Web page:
Thousands gather in Christchurch for remembrance service after mass shooting
Reuters Christchurch, New Zealand
Mar 29, 2019, 06.43 AM(IST)
New Zealand's Prime Minister Jacinda Ardern meets with a victim's relative during the national remembrance service for victims of the mosque attacks, at Hagley Park in Christchurch, New Zealand March 29, 2019
New Zealand Prime Minister Jacinda Ardern, who wore a Maori cloak known as a kakahu during the service, said the world had to end the vicious cycle of extremism
Thousands gathered in a Christchurch park on Friday (March 29) as the names of 50 people shot dead in two mosques were read out at a national memorial service, with speakers calling for the legacy of the tragedy to be a kinder, more tolerant New Zealand.
New Zealand Prime Minister Jacinda Ardern, who wore a Maori cloak known as a kakahu during the service, said the world had to end the vicious cycle of extremism.
Performers during the ceremony included Yusuf Islam, also known as Cat Stevens, who performed his song "Peace Train."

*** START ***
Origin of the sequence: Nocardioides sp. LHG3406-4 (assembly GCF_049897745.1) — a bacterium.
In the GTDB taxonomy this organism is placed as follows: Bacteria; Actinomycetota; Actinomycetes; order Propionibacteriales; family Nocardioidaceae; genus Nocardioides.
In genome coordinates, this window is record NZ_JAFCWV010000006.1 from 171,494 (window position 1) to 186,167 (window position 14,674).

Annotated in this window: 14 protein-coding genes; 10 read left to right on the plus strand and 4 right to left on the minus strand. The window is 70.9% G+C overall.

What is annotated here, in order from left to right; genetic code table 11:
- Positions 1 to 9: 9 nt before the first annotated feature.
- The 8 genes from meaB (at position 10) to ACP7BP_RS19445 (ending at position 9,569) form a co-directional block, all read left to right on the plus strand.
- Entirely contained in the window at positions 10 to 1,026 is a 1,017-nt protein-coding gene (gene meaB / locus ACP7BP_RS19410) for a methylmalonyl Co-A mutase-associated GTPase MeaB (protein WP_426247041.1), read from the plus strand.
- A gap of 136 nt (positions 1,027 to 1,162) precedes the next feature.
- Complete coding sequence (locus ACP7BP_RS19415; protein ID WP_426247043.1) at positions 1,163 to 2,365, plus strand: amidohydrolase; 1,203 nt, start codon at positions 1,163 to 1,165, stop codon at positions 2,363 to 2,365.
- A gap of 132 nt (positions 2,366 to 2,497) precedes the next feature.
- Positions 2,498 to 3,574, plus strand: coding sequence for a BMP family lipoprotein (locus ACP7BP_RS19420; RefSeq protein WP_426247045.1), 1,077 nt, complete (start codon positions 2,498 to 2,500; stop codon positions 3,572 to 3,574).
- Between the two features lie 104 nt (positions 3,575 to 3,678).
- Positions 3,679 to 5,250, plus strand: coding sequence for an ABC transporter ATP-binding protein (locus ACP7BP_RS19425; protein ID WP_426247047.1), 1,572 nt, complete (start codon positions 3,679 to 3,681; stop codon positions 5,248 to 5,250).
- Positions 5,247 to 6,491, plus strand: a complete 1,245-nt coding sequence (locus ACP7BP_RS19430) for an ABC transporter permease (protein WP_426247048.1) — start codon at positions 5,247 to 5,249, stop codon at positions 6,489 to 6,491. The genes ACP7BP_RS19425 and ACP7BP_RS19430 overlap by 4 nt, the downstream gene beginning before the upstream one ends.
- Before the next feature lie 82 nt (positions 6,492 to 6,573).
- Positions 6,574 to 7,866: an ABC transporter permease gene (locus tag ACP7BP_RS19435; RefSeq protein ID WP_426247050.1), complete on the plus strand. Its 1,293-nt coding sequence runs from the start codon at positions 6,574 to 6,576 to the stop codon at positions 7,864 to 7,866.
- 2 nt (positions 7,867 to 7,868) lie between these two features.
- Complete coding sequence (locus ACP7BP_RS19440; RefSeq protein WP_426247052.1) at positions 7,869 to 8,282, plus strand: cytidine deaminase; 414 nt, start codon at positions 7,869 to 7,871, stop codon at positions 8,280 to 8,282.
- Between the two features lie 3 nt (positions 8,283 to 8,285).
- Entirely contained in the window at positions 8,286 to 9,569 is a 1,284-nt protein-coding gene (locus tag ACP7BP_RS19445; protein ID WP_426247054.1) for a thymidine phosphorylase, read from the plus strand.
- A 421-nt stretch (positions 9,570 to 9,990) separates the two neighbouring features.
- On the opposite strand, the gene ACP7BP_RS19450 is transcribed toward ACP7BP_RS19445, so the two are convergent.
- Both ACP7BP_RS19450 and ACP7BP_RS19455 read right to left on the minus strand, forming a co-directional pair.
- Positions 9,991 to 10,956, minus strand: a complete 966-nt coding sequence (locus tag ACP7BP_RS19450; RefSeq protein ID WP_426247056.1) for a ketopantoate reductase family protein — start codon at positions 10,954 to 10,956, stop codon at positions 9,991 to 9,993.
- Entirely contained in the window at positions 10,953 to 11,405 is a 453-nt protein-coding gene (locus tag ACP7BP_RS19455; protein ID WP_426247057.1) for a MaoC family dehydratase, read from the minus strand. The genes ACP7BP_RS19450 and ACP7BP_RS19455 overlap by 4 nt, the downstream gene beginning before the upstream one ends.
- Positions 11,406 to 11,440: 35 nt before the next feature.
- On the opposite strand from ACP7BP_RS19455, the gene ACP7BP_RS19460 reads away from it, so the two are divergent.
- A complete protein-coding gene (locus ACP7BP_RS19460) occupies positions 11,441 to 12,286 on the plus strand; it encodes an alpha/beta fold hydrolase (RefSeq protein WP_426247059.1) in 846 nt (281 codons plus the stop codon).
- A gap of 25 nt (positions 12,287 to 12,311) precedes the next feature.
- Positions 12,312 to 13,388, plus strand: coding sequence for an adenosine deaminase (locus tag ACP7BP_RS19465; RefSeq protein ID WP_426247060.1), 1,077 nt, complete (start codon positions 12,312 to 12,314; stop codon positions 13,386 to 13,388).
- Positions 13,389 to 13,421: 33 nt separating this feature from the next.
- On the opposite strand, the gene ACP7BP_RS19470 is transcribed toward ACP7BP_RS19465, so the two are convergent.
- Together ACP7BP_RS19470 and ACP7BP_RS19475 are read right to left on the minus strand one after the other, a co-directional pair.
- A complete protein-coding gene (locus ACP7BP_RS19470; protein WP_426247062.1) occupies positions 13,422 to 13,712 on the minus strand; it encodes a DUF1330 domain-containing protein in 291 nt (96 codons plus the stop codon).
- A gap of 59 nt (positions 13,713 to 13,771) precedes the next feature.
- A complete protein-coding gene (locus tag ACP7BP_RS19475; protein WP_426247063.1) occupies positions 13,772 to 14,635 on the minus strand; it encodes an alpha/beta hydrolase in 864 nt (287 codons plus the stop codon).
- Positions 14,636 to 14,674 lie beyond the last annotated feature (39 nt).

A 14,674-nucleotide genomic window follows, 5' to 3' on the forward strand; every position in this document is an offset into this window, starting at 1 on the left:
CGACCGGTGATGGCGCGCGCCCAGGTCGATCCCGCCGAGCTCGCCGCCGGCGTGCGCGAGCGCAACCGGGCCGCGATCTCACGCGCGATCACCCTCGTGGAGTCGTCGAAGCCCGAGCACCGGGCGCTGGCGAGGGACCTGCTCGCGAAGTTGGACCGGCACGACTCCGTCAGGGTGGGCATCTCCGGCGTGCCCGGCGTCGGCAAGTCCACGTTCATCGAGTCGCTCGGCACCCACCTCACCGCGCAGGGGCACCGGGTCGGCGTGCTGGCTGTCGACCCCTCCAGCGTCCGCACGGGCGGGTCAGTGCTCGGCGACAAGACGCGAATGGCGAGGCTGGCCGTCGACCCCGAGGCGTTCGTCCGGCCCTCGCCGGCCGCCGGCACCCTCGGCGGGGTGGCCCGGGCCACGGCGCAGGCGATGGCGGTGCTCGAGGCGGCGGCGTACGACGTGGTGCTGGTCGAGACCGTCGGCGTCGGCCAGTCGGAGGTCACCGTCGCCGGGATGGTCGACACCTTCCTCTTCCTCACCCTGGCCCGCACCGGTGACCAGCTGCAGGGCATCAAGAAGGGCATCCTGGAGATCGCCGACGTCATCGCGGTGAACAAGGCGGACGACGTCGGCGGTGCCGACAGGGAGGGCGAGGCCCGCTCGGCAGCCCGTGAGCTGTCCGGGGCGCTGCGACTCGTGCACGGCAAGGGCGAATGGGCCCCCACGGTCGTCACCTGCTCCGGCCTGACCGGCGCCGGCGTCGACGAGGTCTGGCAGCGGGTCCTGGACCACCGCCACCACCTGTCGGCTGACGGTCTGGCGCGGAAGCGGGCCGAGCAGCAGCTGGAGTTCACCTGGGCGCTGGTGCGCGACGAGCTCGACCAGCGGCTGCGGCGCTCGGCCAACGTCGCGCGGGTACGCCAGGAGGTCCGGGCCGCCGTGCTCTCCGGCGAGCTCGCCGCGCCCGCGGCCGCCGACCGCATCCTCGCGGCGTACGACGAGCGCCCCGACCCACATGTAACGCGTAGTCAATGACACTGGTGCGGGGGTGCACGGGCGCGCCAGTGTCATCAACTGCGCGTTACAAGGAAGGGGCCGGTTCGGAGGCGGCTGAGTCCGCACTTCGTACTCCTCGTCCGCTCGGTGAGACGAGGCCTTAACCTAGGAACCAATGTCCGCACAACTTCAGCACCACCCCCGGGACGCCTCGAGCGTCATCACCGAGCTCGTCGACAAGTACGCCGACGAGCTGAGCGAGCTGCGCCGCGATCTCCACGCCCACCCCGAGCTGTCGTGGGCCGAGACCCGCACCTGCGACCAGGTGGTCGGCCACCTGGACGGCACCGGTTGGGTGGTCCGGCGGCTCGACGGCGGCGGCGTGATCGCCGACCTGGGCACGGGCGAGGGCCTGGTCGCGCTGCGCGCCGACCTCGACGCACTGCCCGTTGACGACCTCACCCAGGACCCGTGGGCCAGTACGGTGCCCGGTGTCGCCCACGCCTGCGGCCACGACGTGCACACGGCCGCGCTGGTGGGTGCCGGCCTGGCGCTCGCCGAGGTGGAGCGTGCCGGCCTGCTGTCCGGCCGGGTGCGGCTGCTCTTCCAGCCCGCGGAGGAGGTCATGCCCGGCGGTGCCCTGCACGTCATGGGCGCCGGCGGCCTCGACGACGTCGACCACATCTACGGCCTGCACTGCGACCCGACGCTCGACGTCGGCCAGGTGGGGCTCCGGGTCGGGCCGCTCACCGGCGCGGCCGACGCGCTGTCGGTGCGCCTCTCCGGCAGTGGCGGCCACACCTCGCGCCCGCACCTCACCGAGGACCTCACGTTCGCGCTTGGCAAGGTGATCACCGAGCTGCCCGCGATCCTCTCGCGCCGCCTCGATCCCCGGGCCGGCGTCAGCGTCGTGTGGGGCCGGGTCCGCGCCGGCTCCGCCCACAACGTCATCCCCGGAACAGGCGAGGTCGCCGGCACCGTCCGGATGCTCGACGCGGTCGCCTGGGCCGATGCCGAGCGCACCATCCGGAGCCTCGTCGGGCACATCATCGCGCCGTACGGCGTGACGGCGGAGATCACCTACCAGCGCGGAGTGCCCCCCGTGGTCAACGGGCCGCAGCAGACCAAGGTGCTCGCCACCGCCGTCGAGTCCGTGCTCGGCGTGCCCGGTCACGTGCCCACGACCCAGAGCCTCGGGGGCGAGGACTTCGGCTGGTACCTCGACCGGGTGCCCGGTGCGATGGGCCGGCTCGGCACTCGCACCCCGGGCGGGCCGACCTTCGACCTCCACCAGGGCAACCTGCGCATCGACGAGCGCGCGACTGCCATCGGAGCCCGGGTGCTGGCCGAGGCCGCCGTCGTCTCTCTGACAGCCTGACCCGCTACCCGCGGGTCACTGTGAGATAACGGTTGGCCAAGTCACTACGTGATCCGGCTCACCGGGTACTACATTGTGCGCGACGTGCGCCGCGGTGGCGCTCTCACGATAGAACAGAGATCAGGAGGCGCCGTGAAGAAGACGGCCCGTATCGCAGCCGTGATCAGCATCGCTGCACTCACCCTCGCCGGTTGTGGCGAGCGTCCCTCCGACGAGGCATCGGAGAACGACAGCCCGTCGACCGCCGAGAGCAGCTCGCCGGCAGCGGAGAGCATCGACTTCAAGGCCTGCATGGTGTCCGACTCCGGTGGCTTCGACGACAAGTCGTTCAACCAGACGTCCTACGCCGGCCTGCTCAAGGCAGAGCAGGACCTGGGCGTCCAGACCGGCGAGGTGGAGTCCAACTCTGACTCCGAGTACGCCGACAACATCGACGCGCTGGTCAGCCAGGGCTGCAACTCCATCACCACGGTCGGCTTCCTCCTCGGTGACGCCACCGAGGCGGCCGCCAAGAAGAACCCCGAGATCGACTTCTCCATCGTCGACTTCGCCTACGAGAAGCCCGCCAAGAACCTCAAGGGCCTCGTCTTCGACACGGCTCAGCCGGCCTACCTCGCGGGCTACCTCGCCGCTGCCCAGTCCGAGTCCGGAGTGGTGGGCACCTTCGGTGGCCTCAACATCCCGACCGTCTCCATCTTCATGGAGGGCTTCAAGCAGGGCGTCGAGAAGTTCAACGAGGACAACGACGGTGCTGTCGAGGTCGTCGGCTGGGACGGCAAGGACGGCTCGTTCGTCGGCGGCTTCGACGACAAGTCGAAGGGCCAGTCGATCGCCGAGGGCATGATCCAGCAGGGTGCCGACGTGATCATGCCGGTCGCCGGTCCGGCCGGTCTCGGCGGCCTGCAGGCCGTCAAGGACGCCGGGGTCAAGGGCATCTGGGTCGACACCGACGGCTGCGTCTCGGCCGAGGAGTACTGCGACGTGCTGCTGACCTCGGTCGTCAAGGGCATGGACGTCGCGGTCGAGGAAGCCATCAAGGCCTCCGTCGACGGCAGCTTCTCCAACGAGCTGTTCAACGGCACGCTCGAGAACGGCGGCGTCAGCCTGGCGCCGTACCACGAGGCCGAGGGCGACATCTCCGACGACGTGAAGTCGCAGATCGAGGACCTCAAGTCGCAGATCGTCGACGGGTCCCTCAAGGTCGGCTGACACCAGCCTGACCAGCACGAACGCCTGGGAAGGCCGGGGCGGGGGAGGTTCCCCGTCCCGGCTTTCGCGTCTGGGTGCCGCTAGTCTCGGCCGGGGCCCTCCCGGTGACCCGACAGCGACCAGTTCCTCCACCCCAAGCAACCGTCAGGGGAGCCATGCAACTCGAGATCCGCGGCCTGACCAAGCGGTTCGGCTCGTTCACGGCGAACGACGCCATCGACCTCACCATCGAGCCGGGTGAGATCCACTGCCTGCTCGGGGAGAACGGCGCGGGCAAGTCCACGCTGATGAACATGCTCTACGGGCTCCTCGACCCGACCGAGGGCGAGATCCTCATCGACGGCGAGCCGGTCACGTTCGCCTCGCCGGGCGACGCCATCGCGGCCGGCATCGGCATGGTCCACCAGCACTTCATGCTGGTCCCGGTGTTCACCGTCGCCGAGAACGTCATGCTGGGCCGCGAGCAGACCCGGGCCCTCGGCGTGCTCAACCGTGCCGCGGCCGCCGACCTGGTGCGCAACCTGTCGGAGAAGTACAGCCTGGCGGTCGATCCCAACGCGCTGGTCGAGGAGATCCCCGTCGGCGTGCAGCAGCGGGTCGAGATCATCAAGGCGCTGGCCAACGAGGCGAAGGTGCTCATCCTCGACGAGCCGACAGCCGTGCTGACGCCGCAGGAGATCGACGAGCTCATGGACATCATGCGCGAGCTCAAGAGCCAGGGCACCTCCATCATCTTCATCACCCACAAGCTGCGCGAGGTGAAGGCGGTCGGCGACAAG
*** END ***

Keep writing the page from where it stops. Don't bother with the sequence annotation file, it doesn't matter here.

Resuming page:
'A beautiful garden'
Farid Ahmed, whose wife Husna was one of the 50 killed, told the crowd that, as a man of faith, he had forgiven his wife's killer because he did not want to have "a heart that is boiling like a volcano".
"I want a heart that will be full of love and care and full of mercy and will forgive easily, because this heart doesn't want any more lives to be lost," he said to applause.
He called for people to work together for peace and to change attitudes to see everyone as part of one family, using Christchurch's nickname of the Garden City to make his point.
"I may be from one culture, you may come from another culture, I may have one faith, you may have one faith, but together we are a beautiful garden," Ahmed said.
Performers during the ceremony included Yusuf Islam, also known as Cat Stevens, who performed his song "Peace Train".
"We will get through this time and emerge a kinder, more compassionate place," Christchurch mayor Lianne Dalziel said.
People needed to ask hard questions about what they may have done to harbour racism "because we now know where this ends", she said.
The massacre in Christchurch was carried out by a lone gunman at two mosques. Australian Brenton Tarrant, 28, a suspected white supremacist, has been charged with one count of murder and is likely to face more charges when he reappears in court next Friday.